July 24, 2018

What is the future of Privacy Shield?

First things first, let’s take a moment to look back before we look forward… What is Privacy Shield, and how did we get here?

Once upon a time, the EU and the United States had an agreement called “Safe Harbor” that allowed the transfer of data between the two territories without excessive need for legislative reform. This was a good thing, until it wasn’t.

We experienced a time of data-transfer uncertainty while the two governments negotiated a new data transfer agreement. This bad boy came to be known as “Privacy Shield.” As of July 12, 2016, once again all was good in the land of digital data transfers…or was it?

While both sides agreed Privacy Shield was better and more robust than Safe Harbor, Privacy Shield came under attack soon after it was launched. According to several privacy experts in the EU, it still lacked several things; data deletion standards, parameters around collection of “big data,” and clarifications of a privacy ombudsperson, or a government-appointed representative to speak for the general public, in the United States.

You likely know the story already. The government made promises to address and rectify these areas, and everyone felt good again. More than 3,000 companies registered to participate and agreed to meet the requirements and practices of the new Privacy Shield program. (Note: 250ok participates in Privacy Shield and will be actively monitoring this as it progresses to ensure ongoing compliance.)

However, in 2018 while the EU was preparing to go live with the General Data Protection Regulation (GDPR), the EU Parliament was still waiting for these promises to be fulfilled by their US counterparts. Foreseeing these may not ever come to fruition, a formal “Motion for a Resolution” for the future of Privacy Shield was put forth. That’s where we are today.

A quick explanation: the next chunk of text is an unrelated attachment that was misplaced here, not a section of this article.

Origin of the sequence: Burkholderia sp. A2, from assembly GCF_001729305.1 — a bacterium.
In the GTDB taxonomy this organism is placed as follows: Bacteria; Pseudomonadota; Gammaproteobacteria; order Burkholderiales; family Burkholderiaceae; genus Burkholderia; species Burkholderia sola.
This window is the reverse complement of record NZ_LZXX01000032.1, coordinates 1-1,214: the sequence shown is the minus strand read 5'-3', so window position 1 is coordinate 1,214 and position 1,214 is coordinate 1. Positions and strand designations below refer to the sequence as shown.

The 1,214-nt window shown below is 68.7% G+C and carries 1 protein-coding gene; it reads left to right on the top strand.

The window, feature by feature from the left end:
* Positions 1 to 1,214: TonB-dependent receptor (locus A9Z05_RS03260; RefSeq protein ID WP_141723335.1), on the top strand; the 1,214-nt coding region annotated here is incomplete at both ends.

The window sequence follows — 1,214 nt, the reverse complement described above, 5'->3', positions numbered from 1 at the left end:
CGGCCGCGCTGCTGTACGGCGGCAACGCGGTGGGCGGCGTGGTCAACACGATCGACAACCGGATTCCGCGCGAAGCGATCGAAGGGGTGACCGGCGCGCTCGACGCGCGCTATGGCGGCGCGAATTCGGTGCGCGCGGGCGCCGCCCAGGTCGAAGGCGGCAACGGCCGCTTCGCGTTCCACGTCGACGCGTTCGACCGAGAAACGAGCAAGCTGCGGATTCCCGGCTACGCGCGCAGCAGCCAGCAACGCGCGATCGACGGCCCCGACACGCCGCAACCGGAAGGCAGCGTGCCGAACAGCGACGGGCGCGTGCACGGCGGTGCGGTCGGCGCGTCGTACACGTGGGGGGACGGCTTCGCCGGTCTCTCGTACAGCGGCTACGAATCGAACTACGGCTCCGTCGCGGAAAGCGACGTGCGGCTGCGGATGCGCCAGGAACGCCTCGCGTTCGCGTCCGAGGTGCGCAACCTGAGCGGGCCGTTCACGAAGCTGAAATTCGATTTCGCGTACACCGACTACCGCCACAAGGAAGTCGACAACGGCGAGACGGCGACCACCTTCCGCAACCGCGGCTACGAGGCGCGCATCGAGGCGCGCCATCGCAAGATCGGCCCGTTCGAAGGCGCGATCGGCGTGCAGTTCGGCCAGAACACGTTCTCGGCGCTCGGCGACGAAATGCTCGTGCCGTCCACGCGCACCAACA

Within this motion are two key areas that could impact the future of Privacy Shield:

  1. It takes the view the current Privacy Shield arrangement does not provide an adequate level of protection required by the GDPR and EU Charter, as interpreted by the European Court of Justice.
  2. Unless the US is fully compliant by September 1, 2018, the Commission has failed to act in accordance with Article 45(5) GDPR. It therefore calls on the Commission to suspend Privacy Shield until the US authorities comply with its terms.

If the United States doesn’t implement any of the required changes, does this spell the end of Privacy Shield? There was some hope the California Consumer Privacy Act could save Privacy Shield, but it looks like it was too little, too late.

According to the IAPP, the EU commission voted on July 4th, 2018, 303 to 223 in favor of suspending Privacy Shield unless the US is fully compliant by September 1, 2018. Considering how changes have gone up to this point, this vote strongly signals Privacy Shield’s demise.

But wait! The decision to suspend Privacy Shield rests in the hands of the European Commission, which can choose to delay or ignore the result of this vote, and instead wait until after the second annual review of Privacy Shield, in October 2018.

We’ll stay plugged into the progress of all this as September and October draw near, so check back this autumn for the latest.

Author: Matthew Vernhout

Matthew Vernhout is a digital messaging industry veteran and Certified International Privacy Professional (CIPP) with more than a decade of experience in email marketing. Matt is 250ok’s Director of Privacy, and he is currently the Vice Chair of the eec, after serving for several years as the Chair of their Advocacy Subcommittee.

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